Thursday, July 29, 2010

One Gale & One Knockdown

S/Y Aspen – July 30, 2010 – Log #46
Position: 17 degrees 44’ S 168 degrees 18.0’ E (UTC +11 Hours)
Port Vila, Vanuatu

The forecast was not the best but it promised to be a tolerable sail to our next stop, Vanuatu, as we departed Fiji. We stocked up on some great Fiji drinking water and sailed out of Musket Cove and our protected marina located behind the reef that encircles Fiji.

The wind was blowing 20 knots and it helped push us merrily on our way westward. This leg is a 520 mile passage and we expected it to take 4 nights and 5 days. Nearly the entire Rally fleet was with us so it was fun keeping in contact as we sailed near one another.

On our third day at sea Fiji issued a Gale warning for our area. A Gale means we should expect winds in excessive of 30 knots. Unfortunately Fiji was a day late with their warning since we had the gale on our second night! Geeze!!

At night we always reduce our sails for safety, just in case something like this happens. In this case we had reduced them even further because the winds were very strong, gusting up to 48 knots now and the seas uncomfortable, to say the least. Yet we felt secure with our nighttime preparations as we sailed into the night.

At about 7:00 pm one of the larger waves came hissing alongside Aspen and it decided to see what the other side of Aspen looked like. Instead of just peeking around our stern this rather enormous wave made a path right over the top of Aspen, dumping it contents of sea water right on top of us! Water poured in through our companionway and even through the dorade vents that are designed NOT to let water into the boat. That was not nice!

Maria has some choice words to say about this, as you might imagine!!

We then closed the companion way top and even put a board in place, something we have never had to do before.

It was so rough and uncomfortable that we decided not to go out into the cockpit for our watches but to stay below, popping our heads outside every 20 minutes to look for other ships. Again, safety first for the crew.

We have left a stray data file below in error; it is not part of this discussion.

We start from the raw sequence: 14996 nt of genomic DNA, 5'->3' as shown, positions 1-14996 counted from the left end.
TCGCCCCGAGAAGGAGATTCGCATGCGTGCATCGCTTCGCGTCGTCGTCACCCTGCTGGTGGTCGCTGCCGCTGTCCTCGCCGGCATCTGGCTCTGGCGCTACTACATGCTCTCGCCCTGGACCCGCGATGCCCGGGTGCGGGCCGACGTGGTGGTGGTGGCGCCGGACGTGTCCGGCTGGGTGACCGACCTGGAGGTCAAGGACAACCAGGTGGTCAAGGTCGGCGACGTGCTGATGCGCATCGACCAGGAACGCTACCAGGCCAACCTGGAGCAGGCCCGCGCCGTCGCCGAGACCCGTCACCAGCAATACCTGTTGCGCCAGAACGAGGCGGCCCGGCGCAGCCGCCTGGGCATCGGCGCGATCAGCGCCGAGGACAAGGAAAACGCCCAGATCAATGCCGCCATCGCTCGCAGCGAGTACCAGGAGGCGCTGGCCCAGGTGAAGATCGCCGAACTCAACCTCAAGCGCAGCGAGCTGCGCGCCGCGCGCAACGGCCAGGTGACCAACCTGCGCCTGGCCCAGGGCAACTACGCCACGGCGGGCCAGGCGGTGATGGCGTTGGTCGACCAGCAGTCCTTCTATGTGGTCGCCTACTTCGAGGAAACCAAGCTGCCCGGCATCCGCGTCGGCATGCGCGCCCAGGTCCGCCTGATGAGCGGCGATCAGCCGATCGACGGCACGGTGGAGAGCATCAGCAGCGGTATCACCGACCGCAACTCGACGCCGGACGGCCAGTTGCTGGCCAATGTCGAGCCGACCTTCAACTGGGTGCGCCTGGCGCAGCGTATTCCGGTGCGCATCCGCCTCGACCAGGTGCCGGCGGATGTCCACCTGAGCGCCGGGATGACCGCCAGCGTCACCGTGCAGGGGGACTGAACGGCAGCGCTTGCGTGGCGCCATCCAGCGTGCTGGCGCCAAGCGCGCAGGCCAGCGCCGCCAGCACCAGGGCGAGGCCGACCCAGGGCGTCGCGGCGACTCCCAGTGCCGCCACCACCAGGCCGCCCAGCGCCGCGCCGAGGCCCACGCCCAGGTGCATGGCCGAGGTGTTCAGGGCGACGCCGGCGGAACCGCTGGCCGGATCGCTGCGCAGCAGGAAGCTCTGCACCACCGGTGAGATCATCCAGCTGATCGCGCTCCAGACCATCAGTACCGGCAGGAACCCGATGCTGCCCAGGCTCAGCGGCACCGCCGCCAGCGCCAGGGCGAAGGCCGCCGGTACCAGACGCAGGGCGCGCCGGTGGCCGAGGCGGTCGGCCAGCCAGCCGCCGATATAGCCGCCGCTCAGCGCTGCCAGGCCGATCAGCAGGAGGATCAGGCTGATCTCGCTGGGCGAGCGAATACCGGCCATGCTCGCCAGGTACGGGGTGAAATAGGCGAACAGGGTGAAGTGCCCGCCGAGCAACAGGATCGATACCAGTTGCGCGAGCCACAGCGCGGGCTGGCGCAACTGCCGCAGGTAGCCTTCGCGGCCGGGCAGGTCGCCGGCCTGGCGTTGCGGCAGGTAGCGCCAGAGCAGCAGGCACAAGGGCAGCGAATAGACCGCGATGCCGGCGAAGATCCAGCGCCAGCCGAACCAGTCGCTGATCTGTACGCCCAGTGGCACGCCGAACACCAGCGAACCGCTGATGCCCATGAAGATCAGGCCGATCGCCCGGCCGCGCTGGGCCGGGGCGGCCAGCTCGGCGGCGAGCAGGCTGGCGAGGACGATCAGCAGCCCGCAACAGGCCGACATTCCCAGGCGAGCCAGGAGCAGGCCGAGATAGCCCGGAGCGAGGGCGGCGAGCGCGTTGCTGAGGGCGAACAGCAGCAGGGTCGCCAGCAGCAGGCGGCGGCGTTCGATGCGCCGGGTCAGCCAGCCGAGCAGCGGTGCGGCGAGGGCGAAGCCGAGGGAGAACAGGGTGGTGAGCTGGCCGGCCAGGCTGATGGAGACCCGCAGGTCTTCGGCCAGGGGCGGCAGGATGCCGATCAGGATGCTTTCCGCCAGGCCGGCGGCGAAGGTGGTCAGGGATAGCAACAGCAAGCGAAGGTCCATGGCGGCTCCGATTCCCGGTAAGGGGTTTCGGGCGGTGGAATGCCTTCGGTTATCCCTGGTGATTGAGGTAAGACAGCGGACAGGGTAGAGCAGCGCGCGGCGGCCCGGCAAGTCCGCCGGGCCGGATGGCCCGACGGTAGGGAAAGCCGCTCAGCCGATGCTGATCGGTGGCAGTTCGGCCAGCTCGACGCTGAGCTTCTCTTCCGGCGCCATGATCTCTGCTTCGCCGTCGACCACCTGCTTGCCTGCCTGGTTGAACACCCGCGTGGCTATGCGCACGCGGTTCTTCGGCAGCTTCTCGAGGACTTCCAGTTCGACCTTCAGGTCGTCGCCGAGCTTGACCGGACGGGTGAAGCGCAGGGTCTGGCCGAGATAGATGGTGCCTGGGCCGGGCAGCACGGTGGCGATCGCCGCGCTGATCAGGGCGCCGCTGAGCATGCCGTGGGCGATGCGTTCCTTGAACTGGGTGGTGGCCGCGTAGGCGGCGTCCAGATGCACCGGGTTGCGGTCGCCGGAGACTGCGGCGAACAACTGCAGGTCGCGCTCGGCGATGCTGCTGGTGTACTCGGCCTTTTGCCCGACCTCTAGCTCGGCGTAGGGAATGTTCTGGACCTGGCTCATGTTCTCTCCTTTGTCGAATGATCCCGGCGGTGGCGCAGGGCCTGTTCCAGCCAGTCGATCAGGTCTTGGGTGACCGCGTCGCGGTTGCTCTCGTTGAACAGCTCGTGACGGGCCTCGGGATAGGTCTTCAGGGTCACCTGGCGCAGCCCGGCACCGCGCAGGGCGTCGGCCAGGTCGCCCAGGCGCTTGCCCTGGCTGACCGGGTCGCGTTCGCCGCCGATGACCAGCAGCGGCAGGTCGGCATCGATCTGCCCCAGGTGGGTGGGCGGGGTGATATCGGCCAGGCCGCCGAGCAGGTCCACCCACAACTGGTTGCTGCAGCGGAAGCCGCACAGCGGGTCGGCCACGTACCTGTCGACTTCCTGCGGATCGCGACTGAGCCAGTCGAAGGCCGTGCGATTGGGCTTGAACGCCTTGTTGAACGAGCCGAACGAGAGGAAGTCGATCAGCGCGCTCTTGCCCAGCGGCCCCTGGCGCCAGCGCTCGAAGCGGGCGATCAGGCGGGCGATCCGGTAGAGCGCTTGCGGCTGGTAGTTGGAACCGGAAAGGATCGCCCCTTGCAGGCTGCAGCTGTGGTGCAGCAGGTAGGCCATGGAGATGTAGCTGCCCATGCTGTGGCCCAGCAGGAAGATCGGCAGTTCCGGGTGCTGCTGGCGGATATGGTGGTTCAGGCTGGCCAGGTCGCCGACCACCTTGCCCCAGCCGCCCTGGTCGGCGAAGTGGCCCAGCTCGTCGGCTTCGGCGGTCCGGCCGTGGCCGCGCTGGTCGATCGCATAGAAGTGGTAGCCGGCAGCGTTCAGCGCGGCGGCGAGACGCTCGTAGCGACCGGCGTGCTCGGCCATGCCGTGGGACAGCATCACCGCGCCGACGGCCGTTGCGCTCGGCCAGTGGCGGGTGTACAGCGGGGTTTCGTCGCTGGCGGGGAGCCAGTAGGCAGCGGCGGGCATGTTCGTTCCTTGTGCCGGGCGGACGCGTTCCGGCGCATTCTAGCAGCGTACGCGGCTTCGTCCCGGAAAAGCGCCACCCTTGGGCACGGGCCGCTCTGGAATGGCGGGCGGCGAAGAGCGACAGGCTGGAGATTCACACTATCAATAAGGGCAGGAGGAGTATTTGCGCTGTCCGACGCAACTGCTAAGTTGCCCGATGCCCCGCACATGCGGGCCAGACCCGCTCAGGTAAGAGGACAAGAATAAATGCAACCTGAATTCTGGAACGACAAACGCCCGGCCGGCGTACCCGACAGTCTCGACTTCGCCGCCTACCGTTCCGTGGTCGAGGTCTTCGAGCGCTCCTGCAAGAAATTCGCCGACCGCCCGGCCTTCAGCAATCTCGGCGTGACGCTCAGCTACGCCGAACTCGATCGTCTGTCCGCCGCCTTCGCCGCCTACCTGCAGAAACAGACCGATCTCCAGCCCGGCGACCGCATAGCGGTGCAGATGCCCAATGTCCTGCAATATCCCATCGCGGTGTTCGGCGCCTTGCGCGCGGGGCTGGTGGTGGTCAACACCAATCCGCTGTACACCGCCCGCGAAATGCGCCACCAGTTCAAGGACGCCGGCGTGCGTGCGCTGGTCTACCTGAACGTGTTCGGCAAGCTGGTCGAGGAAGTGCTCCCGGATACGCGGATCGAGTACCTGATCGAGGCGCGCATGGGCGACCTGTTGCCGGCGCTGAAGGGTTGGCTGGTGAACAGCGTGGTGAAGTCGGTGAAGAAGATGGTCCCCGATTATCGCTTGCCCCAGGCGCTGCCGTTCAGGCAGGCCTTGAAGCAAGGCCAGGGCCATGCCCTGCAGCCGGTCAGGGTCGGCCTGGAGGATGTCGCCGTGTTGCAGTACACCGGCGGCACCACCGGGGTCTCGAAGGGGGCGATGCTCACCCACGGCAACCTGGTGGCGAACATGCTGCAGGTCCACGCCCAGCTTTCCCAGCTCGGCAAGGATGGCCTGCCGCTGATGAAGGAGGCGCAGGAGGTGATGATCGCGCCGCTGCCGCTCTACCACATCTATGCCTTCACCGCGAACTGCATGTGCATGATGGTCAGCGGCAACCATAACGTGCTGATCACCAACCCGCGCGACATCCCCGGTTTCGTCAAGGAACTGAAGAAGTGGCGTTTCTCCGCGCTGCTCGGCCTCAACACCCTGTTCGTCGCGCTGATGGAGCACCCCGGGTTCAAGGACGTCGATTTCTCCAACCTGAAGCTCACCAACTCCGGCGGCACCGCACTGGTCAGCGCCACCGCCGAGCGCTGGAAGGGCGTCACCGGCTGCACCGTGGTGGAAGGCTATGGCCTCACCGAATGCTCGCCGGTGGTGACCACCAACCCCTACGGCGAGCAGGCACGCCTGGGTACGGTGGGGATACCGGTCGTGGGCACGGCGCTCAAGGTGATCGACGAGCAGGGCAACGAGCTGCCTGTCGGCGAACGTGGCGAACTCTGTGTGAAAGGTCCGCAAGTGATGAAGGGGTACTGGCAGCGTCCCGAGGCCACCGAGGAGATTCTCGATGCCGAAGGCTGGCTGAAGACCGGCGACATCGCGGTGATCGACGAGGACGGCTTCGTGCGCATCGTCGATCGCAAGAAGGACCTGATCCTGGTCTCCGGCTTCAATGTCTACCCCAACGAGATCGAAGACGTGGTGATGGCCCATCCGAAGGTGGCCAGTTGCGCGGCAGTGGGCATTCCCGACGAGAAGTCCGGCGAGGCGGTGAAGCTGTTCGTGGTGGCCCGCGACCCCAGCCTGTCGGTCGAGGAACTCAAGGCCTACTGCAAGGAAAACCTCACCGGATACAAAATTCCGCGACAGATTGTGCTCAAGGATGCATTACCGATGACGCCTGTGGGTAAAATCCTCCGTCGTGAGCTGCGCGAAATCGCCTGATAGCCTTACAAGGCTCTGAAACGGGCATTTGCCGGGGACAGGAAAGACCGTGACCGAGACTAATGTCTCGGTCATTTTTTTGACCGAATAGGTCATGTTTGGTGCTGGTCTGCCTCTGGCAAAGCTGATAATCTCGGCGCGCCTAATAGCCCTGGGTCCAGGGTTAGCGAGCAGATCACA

Our trusty autopilot had control of Aspen as we sailed through the blackness, steering us far better than either of us could in these foul conditions. The wind began shrieking through the rigging with a high pitched scream, as huge seas hurtled themselves against the side and stern of Aspen, trying to throw Aspen off her course but to no avail, luckily. We were now setting records with our speed, topping out at nearly 10 knots with very little sail up!

At the darkest hour of 11:20 pm, on Maria's watch of course, Aspen sailed beside the trough of a large wave and leaned normally toward her left side to take the force of the wave that would come at us. This wave must have been a monster because it immediately threw Aspen violently in the opposite direction causing Aspen's right side to became parallel with the sea as we lost all forward motion and control and stopped instantly. Water poured in through the little opening in our companionway as things became abnormally quiet inside of Aspen where we were huddled. That is called a knockdown!

It seemed like an eternity that we laid on our side but it was in fact no more than 5 seconds before Aspen proudly rose up from the sea, shook herself off as she seemed to sneer at the cascading waves all around before continuing strongly on her way westward carrying her precious crew with her.

We arrived safely and without any damage to Aspen in Port Vila, Vanuatu early this morning.

Oh yes, Maria and Steve are fine too!

Sail on sail on Aspen...

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